Iomart to hike dividend by 90% after jump in profits

Web hosting and cloud computing specialist Iomart today said shareholders were in line for a 90% increase in their dividend as it reported higher annual earnings.

Iomart chief Angus MacSween hailed 'another year of strong growth' for the Glasgow group. Picture: Contributed
Iomart chief Angus MacSween hailed 'another year of strong growth' for the Glasgow group. Picture: Contributed

The Glasgow-based group has proposed a final payment of 6p a share to be paid on 6 September – up from 3.15p last time – which chief executive and co-founder Angus MacSween said reflected its high levels of operating cash and low indebtedness.

“Part of the reason for the increase in the dividend is that we’re throwing off a lot of cash now,” MacSween told The Scotsman.

“We’ve made about ten acquisitions over the last five years and never gone beyond one times Ebitda [earnings before interest, tax, depreciation and amortisation] in debt, so I think it was time for us to be a bit more generous and use the dividend tool more than we have in the past.”

Andrew Darley, an analyst at broker FinnCap, said: “The acceleration in dividend growth was expected. However, 6p beat our expectations of 5.1p and highlights board confidence in the business’ combination of growth, profitability and cash generation, while not jeopardising capacity for further acquisitions.”

The boost for investors came as Aim-quoted Iomart said adjusted pre-tax profits jumped 18 per cent to £22.4 million for the year to the end of March, on revenues 17 per cent higher at £89.6m.

The firm also said it was confident of making further acquisitions, having purchased Gloucestershire-based data storage and back-up outfit Cristie for £3.8m in August, followed by last month’s €7.9m (£7m) takeover of Dediserve, a cloud services provider headquartered in Dublin.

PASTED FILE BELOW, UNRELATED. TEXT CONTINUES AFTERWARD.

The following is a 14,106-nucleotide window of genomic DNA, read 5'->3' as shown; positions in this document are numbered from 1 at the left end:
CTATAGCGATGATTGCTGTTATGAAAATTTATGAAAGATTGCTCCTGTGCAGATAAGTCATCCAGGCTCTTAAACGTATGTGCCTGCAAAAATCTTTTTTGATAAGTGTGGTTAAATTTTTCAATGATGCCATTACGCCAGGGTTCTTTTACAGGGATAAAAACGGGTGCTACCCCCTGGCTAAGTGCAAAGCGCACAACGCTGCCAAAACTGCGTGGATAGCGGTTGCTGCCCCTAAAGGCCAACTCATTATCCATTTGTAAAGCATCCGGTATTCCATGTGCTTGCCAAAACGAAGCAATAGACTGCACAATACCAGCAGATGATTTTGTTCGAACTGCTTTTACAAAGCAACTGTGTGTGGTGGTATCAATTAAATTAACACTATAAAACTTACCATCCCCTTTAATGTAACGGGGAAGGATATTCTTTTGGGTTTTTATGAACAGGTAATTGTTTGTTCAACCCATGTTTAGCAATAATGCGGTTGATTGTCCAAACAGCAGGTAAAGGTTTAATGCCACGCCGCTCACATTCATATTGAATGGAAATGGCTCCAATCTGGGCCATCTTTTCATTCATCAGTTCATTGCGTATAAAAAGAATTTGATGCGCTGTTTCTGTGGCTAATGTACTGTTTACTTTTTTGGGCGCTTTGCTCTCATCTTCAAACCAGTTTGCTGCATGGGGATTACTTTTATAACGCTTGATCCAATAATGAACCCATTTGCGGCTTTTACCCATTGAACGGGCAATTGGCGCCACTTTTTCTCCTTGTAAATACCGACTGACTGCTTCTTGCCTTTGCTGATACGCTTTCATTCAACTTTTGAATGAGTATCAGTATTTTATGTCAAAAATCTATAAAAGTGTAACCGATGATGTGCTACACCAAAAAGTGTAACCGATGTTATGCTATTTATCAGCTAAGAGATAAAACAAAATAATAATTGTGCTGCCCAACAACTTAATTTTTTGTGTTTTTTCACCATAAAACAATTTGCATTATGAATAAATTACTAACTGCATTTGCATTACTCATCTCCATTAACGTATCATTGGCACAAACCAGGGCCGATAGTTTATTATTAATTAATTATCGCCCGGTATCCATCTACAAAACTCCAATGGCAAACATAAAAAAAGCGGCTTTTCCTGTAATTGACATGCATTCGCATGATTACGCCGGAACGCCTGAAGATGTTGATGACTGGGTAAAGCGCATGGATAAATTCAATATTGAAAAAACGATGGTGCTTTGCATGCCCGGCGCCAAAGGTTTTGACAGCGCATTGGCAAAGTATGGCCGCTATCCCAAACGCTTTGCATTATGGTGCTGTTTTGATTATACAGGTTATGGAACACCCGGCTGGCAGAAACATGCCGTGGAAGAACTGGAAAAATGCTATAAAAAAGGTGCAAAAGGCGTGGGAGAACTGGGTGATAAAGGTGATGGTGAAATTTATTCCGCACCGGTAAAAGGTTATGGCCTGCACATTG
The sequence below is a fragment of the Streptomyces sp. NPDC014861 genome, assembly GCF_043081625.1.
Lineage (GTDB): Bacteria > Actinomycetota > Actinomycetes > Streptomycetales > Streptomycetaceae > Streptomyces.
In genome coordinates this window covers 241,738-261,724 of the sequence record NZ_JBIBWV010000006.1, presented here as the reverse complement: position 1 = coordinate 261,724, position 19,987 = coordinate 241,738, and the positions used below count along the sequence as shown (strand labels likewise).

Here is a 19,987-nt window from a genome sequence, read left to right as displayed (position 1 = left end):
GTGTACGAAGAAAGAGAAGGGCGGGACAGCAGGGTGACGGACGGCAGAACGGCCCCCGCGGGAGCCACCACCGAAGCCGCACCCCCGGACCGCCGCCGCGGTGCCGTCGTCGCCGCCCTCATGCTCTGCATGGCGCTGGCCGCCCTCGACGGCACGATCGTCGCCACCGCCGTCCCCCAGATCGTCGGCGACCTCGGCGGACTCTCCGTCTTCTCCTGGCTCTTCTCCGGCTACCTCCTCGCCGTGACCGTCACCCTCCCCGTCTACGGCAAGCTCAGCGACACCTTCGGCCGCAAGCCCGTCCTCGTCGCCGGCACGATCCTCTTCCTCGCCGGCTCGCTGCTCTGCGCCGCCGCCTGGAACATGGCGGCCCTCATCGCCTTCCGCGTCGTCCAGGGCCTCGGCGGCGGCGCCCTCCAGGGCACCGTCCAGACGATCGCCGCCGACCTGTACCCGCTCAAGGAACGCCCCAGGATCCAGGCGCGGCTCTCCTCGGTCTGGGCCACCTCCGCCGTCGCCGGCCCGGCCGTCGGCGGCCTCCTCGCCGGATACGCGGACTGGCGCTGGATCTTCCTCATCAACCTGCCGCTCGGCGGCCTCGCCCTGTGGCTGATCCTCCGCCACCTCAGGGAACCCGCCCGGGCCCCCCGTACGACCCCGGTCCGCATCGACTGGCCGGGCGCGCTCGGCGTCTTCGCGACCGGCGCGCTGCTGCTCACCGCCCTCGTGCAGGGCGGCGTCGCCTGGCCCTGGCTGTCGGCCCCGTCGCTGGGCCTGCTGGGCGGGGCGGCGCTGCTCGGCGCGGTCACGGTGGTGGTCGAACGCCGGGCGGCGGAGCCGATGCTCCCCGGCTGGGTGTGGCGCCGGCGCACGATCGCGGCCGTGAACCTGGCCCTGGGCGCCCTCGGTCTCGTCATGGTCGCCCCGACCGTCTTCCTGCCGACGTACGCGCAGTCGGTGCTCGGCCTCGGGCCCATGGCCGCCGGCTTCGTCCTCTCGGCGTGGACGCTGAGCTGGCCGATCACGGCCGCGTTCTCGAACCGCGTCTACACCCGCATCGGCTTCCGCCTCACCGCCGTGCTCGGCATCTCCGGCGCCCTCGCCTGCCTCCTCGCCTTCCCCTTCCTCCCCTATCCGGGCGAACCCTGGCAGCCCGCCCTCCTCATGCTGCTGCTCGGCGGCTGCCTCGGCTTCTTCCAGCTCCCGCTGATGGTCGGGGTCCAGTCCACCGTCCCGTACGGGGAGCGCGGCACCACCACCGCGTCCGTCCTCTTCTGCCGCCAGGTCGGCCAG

House broker Peel Hunt said that Dediserve, which has 17 data centres and about 1,500 customers, “broadens Iomart’s non-UK presence, and in our view, provides a solution to those Iomart customers looking to navigate any complexities arising from Brexit given Dediserve’s broader EU presence”.

MacSween said: “We continue to find things to buy. It’s a long runway that we’re on, and the journey to the cloud will take the next five, ten or 15 years to complete for many people. I believe we’re still in the early days of the opportunity.”

He added that Iomart previously had a “very small” physical presence in the European Union, and while the firm has not seen any impact from last year’s referendum, “other than the weakening of sterling”, it was confident of being able to deal with the “many issues to be resolved” as Brexit looms.

“Dediserve has footprints in Dublin, Vienna, Frankfurt and Amsterdam, so that gives us a bit more scope on the European front,” MacSween said.

“Our global footprint is growing – we now serve customers in 129 countries. There’s no doubt that the world is shrinking and a lot of our customers trade globally as well so they do appreciate us having footprints elsewhere. That will be a trend that will probably slowly continue for us.”